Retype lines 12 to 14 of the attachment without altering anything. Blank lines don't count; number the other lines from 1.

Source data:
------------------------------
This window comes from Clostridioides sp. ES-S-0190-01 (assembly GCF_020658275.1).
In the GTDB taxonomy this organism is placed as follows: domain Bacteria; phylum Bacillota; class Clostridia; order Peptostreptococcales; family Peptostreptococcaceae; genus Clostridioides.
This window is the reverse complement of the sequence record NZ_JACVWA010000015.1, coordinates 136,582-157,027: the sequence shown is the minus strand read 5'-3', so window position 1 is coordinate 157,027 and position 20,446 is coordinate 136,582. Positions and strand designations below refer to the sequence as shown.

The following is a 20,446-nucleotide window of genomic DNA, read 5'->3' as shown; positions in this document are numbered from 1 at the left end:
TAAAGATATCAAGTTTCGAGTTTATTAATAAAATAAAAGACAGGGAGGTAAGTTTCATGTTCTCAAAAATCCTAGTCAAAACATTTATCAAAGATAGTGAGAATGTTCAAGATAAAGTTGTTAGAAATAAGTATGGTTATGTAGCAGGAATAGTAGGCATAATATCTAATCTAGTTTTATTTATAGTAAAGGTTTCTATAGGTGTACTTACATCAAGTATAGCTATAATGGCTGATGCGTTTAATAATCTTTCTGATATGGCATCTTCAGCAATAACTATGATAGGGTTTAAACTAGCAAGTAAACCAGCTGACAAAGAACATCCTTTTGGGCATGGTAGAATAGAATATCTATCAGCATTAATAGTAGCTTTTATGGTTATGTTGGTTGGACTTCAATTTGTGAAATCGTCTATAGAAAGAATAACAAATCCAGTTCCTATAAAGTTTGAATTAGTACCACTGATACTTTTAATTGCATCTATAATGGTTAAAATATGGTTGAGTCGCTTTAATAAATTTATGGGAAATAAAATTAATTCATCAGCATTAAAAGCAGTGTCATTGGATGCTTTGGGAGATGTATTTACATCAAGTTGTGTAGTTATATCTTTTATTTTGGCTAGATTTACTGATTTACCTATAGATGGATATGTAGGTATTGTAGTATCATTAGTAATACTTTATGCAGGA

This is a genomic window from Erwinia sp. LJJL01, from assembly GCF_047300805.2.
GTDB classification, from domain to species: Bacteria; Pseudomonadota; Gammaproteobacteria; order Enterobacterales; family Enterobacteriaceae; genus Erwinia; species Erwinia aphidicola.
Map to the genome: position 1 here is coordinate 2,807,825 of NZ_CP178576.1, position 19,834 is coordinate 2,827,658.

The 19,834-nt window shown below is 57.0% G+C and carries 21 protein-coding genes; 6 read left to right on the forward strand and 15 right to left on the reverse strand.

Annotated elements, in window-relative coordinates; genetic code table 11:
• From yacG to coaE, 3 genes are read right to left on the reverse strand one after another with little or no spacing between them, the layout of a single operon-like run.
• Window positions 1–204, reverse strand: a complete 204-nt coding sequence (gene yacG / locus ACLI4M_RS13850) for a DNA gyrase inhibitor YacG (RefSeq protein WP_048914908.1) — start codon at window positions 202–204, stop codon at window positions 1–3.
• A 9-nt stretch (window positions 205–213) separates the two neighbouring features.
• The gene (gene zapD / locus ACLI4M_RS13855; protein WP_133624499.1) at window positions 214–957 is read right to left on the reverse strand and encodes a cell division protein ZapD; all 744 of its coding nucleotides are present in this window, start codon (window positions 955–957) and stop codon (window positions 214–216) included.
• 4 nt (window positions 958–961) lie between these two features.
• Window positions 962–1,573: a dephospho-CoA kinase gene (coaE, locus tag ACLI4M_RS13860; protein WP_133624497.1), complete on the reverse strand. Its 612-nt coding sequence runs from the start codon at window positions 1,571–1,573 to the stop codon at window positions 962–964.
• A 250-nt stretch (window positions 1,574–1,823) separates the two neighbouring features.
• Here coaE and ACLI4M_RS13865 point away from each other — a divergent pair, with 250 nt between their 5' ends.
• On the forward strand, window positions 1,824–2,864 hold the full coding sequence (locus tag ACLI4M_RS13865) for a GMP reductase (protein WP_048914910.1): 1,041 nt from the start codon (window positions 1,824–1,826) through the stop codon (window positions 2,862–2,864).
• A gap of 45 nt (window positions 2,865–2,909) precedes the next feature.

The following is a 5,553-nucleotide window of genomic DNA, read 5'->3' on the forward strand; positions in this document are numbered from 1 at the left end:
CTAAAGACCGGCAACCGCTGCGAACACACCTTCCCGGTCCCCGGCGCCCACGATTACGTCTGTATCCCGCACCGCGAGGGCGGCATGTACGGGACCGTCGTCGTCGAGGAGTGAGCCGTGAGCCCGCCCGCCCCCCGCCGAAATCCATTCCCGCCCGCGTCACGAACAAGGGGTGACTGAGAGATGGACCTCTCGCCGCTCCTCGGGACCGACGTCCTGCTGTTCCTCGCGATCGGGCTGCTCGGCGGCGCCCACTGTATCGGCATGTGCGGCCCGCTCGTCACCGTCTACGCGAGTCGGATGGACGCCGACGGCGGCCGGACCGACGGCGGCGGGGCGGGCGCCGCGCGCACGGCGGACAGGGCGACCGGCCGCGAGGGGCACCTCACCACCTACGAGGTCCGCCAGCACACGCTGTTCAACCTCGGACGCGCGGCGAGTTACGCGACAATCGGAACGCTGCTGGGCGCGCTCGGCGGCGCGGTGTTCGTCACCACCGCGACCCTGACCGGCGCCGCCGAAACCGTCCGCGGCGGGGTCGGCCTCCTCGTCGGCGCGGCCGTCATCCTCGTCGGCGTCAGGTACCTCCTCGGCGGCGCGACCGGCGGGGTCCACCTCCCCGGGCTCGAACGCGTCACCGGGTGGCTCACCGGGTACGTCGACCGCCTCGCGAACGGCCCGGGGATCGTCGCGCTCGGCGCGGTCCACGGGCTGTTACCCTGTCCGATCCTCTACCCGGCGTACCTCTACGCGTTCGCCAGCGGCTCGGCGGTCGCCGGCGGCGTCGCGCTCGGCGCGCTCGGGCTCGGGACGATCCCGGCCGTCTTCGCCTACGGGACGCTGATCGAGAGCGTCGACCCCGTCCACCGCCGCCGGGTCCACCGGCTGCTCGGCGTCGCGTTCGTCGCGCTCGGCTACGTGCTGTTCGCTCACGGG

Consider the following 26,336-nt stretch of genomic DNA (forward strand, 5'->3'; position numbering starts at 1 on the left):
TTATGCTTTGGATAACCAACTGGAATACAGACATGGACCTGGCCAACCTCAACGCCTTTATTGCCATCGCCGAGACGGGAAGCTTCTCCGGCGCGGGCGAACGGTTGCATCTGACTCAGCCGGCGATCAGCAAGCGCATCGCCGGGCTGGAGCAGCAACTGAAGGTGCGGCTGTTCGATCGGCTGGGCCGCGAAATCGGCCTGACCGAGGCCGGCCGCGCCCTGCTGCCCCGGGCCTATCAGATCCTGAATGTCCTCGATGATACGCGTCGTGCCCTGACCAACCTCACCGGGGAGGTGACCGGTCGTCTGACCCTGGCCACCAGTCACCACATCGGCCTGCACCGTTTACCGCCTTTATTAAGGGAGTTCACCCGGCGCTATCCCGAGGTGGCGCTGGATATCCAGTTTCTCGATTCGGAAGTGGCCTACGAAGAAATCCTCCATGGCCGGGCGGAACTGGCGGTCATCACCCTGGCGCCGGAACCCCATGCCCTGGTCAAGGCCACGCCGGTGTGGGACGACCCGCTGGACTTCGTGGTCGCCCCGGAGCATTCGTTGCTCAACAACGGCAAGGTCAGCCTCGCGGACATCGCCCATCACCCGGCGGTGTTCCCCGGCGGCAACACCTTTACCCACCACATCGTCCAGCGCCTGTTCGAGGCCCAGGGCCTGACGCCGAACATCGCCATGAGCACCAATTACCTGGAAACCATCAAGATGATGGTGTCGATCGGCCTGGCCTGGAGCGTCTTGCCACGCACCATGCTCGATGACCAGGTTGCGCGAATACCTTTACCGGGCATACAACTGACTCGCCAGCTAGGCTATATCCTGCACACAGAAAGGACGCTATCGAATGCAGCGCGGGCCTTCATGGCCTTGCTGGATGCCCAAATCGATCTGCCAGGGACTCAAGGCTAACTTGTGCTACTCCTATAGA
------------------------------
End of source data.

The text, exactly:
• Window positions 1–204, reverse strand: a complete 204-nt coding sequence (gene yacG / locus ACLI4M_RS13850) for a DNA gyrase inhibitor YacG (RefSeq protein WP_048914908.1) — start codon at window positions 202–204, stop codon at window positions 1–3.
• A 9-nt stretch (window positions 205–213) separates the two neighbouring features.
• The gene (gene zapD / locus ACLI4M_RS13855; protein WP_133624499.1) at window positions 214–957 is read right to left on the reverse strand and encodes a cell division protein ZapD; all 744 of its coding nucleotides are present in this window, start codon (window positions 955–957) and stop codon (window positions 214–216) included.